The EAT-Lancet Commission, a group of scientists from 16 different countries, addressed the existing evidence surrounding the planet’s food demands, waste, and overall diet.
According to the Commission, food production is the world’s largest cause of environmental change. They note that vegan and vegetarian diets have the greatest reduction in land use and greenhouse gas emissions, and that vegetarian diets use the least water.
Their research notes that a universally healthful reference diet includes increasing consumption of:
- whole grains
Meanwhile, a person eating sustainably will eat low amounts of or no:
- refined grains
- added sugars
- red meat
- processed foods
As well as changing the environment with land clearing and other farming practices, food production has a major impact on greenhouse gases.
According to the World Health Organization (WHO), food production accounts for 20–30% of global greenhouse gas emission and up to 66% of water usage.
Although a varied diet is crucial to human health, a truly sustainable diet will also focus on the health of the environment.
A sustainable diet takes into account the impact it will have on the environment, the individual, and the food chain as a whole. Factors that determine how sustainable a certain diet is include:
- nutritional availability
- relative cost
- ecosystem protection
- general health
Considering all these factors should help ensure that the planet can continue to provide enough food and resources for a growing population and future generations.
Some eating plans already adhere to these guidelines more than others, so following them may be a simple way to make the diet more sustainable. Diets that are more sustainable than the standard Western diet include:
Vegetarian and plant-based diets
The EAT-Lancet Commission note that vegetarian and plant-based, or vegan, diets are more sustainable than those that contain meat and other animal products. The Commission note that switching animal products for plant-based ones had environment and health benefits.
They state that:
“Overall, studies concur that plant-based foods cause fewer adverse environmental effects per unit weight, per serving, per unit of energy, or per protein weight than does animal source foods across various environmental indicators.”
As a study in the journal Global Environmental Politics notes, animal products such as meat, dairy, and eggs are common topics of conversation when considering sustainable diets.
This is because these animal products have a few significant impacts to consider, including:
- land use
- water use
- greenhouse gas emissions
In 2014, the Food and Agriculture Organization of the United Nations noted that livestock in general make up 14.5% of all human-induced emissions. Reducing the impact of this livestock by reducing the need for it and improving farming practices can help lower this impact.
Some farms are now working on composting animal waste for fertilizer use and capturing methane gas to supply the energy needs of the farming operation.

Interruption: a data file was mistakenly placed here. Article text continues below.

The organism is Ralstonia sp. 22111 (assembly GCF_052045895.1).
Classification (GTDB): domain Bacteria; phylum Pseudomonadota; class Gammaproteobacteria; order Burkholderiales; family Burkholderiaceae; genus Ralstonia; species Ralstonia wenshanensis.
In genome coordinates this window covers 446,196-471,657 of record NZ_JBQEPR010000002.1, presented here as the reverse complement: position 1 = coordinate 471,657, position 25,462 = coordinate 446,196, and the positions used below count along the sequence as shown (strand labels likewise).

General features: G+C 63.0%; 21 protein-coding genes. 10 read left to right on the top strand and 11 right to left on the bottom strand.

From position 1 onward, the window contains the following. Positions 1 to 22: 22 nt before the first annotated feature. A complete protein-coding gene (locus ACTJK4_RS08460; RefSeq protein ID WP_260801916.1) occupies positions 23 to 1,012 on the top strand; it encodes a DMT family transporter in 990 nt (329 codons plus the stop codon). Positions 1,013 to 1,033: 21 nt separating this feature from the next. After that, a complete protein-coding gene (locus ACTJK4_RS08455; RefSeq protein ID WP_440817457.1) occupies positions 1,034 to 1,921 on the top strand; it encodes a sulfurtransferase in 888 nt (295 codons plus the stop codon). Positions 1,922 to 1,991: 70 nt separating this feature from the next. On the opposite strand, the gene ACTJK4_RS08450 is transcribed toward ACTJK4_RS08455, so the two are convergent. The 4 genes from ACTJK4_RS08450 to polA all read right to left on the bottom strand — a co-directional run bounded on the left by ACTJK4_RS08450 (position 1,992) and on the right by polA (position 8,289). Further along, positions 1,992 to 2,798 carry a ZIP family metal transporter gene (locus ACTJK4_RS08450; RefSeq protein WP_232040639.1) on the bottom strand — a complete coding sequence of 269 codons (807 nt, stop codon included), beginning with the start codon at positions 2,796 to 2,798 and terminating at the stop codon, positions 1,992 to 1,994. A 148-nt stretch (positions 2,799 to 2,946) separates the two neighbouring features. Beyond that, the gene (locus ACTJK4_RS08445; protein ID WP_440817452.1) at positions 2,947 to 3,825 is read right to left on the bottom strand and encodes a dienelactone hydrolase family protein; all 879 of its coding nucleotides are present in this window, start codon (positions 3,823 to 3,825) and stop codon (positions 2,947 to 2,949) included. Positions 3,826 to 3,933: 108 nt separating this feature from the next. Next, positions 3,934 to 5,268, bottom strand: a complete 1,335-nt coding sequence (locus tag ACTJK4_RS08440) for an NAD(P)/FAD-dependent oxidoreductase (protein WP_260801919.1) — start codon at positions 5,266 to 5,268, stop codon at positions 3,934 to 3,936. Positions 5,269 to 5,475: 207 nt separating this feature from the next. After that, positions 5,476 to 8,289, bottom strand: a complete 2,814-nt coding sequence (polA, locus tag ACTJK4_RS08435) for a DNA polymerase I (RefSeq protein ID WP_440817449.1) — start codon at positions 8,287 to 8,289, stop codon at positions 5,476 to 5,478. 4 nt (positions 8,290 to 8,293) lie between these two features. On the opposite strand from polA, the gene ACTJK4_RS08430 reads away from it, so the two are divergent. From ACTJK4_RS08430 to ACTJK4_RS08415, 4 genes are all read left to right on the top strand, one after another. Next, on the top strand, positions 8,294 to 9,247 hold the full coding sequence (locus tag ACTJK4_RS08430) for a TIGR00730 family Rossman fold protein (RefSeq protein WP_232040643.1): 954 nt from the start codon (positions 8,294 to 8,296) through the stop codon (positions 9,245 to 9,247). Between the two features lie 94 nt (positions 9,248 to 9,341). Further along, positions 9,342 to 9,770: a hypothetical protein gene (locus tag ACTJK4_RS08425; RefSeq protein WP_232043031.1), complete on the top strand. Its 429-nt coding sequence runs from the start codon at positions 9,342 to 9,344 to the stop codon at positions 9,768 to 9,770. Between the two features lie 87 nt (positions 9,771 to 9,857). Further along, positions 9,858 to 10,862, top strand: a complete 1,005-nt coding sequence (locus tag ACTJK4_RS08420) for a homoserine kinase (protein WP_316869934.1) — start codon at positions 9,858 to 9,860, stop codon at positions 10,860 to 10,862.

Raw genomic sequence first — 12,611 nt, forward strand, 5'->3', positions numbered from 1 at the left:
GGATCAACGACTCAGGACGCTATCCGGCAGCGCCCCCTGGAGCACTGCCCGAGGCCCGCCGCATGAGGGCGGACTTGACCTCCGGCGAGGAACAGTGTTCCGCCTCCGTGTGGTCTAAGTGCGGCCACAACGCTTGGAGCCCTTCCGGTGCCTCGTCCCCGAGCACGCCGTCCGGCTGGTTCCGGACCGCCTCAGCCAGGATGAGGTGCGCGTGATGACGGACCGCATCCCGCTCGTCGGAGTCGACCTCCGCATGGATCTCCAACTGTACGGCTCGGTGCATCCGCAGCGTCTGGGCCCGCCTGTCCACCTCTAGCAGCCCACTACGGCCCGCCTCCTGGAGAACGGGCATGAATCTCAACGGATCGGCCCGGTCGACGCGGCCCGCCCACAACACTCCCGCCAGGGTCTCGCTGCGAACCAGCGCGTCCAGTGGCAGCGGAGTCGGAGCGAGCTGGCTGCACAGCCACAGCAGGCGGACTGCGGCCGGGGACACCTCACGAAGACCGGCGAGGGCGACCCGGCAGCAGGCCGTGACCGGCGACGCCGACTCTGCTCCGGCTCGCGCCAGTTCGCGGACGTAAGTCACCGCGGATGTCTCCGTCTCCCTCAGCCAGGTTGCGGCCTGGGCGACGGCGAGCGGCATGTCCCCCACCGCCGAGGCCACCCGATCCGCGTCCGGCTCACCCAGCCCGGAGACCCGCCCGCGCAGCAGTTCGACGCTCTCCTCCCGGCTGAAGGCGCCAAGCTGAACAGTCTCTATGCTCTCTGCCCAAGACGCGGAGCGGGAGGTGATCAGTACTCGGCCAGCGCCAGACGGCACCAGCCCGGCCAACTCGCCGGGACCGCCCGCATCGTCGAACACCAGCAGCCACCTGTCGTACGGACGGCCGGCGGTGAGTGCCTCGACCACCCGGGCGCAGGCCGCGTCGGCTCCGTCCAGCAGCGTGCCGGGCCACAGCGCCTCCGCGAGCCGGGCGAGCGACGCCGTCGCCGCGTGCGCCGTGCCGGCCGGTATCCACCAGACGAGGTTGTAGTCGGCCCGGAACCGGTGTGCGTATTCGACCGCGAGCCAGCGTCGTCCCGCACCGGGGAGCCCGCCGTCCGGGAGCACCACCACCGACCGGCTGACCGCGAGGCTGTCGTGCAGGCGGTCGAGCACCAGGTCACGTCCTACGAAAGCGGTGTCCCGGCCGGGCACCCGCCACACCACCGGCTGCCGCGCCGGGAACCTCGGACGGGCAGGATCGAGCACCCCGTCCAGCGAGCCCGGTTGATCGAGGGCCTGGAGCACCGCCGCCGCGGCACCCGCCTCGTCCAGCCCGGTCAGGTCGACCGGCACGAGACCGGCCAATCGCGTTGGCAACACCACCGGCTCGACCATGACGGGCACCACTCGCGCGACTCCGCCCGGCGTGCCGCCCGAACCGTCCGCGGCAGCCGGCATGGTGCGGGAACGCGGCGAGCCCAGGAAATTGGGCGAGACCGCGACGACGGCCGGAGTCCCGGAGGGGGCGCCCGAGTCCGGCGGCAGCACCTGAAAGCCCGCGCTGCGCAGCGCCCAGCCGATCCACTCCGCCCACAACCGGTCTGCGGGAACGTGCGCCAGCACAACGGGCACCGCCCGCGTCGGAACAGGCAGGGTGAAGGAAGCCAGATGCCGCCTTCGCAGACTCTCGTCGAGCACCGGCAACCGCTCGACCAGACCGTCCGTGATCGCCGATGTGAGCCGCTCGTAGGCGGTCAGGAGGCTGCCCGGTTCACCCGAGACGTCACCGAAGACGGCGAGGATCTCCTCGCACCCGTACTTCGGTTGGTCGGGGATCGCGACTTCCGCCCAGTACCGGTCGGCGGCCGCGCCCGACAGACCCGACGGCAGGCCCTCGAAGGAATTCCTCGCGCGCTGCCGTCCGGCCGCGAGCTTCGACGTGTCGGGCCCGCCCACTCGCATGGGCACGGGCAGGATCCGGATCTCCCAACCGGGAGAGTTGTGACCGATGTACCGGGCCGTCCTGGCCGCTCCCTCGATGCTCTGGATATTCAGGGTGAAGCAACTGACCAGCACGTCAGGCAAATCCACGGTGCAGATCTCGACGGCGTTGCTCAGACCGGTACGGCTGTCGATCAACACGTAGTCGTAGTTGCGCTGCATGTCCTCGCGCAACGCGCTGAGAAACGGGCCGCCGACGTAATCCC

Animal foods can still have a place in a sustainable diet, though there is no agreement on how much of any one animal food a person can eat and still be sustainable.
In general, a diet higher in plant foods is more sustainable than a diet higher in animal products.
The issue is complex, with many contributing factors, including:
- land use
- methane production from farm animals
- water usage to grow crops to feed livestock
For example, farming an acre of corn for human consumption means that all that food can go directly to feeding a growing human population.
For people who eat animal products, the same acre of corn would go toward feeding livestock. However, the animals themselves also take up additional land and resources. So, farming animal foods requires significantly more land.
Local food diets
Local food diets focus on eating foods from the area in which a person lives.
Depending on where a person lives, however, these diets can take significant planning to implement. People in northern regions, where fewer fruits and vegetables grow, may need to take extra steps to ensure that they get enough nutrients.
The idea behind local food diets is that they reduce the “food miles” necessary for produce and other foods to reach supermarkets.
This type of diet emphasizes eating seasonally, and many people may also choose to buy from organic local farms.
That said, there have so far been few studies into the impact eating locally on the environment, and some research even suggests that local eating has no environmental or health benefits compared with eating nonlocal food.
However, some possible benefits for the environment include:
- reducing the need for transporting food long distances
- reducing food packaging and waste, as the produce does not have to last as long
- reducing resources necessary to grow food that is out of season
The flexitarian diet puts the focus on plant foods but is also “flexible,” meaning that people can include animal products sparingly.
The aim of this diet is to reduce the environmental impact an individual has by reducing their consumption of:
- red meat
- packaged foods
A sustainable flexitarian diet could still include these products, just in smaller amounts, while keeping the focus on whole plant foods.
However, there is no consensus on how many animal products a person can eat in a given time while being sustainable.
A flexitarian diet is likely a good choice for a person’s overall health, too. Research into sustainable diets has found that people who follow vegetarian, vegan, pescatarian (which are diets that include fish but no other meat), and semi-vegetarian diets have an overall 12% lower mortality risk than people who eat meat.
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